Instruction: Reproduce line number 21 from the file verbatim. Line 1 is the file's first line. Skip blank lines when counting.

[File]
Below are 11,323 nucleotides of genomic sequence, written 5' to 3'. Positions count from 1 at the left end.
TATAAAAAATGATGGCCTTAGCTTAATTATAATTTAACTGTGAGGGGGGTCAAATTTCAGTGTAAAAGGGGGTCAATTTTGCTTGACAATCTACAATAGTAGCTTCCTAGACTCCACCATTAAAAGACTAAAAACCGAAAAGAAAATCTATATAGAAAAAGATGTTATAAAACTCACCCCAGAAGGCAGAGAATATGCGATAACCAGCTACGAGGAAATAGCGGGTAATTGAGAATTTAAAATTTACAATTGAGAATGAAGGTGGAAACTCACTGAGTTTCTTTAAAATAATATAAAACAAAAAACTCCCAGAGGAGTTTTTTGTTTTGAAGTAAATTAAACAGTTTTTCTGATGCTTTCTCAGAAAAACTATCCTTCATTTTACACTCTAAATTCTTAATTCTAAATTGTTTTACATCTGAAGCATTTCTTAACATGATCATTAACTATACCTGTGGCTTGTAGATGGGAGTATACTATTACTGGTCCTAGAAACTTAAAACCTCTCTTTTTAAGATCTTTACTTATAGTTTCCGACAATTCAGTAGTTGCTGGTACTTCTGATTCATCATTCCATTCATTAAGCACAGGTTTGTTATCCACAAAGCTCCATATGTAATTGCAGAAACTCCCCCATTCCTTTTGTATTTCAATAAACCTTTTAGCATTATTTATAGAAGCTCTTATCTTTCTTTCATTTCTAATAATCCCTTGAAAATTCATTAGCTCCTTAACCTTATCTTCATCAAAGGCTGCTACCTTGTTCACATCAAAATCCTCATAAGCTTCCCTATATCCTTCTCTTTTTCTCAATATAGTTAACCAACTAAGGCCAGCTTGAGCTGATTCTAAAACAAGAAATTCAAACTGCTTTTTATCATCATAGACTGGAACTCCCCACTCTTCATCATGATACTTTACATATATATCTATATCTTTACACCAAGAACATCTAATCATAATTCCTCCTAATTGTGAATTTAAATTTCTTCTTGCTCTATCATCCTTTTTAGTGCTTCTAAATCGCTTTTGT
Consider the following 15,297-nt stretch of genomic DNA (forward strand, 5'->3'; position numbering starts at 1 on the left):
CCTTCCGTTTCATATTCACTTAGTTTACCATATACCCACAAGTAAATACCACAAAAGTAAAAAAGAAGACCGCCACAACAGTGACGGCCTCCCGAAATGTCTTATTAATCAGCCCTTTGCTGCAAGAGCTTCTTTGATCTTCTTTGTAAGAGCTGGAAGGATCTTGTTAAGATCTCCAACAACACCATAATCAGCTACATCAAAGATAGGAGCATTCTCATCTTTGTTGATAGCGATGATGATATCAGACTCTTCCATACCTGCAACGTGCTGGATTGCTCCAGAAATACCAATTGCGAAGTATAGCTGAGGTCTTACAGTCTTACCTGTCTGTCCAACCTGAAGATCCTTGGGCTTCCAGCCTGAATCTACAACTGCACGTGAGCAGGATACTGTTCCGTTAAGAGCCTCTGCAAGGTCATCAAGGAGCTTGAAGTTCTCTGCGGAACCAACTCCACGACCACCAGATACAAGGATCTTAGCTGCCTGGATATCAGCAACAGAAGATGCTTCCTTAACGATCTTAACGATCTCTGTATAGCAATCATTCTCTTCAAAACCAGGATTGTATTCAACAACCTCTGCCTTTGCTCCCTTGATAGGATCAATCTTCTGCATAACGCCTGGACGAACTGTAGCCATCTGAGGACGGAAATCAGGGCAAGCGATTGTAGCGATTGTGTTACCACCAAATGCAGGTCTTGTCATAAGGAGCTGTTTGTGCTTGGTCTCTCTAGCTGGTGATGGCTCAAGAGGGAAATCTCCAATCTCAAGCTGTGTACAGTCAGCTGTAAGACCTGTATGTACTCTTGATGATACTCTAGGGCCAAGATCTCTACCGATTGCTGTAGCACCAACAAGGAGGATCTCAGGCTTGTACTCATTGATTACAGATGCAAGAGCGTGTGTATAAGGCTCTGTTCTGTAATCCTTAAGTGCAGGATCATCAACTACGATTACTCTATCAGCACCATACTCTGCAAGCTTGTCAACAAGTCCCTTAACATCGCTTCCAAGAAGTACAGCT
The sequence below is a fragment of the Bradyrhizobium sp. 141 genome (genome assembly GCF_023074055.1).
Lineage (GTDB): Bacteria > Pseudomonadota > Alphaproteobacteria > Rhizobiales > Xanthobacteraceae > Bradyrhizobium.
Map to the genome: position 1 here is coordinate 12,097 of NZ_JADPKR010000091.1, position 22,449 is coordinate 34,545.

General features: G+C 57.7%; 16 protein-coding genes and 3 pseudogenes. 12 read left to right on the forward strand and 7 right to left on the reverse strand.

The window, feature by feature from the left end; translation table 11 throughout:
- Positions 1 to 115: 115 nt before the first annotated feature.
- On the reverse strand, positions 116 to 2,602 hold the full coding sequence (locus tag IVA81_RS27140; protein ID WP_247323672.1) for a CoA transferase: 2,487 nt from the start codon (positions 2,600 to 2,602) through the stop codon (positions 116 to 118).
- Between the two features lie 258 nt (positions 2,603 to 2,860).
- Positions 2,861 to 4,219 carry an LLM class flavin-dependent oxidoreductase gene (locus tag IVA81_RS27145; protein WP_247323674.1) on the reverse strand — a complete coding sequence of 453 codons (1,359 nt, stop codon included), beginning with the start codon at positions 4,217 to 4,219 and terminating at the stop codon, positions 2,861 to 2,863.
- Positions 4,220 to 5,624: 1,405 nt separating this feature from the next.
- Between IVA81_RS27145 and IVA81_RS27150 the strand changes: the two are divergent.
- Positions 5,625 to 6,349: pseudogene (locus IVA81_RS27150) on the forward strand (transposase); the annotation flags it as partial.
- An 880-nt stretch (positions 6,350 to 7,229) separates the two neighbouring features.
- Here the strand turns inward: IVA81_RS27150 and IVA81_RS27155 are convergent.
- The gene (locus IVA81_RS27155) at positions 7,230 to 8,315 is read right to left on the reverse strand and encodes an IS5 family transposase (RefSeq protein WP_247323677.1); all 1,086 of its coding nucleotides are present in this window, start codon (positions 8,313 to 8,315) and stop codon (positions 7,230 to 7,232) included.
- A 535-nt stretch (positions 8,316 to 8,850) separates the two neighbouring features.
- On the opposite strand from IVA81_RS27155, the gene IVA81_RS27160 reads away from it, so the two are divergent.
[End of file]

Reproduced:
- On the opposite strand from IVA81_RS27155, the gene IVA81_RS27160 reads away from it, so the two are divergent.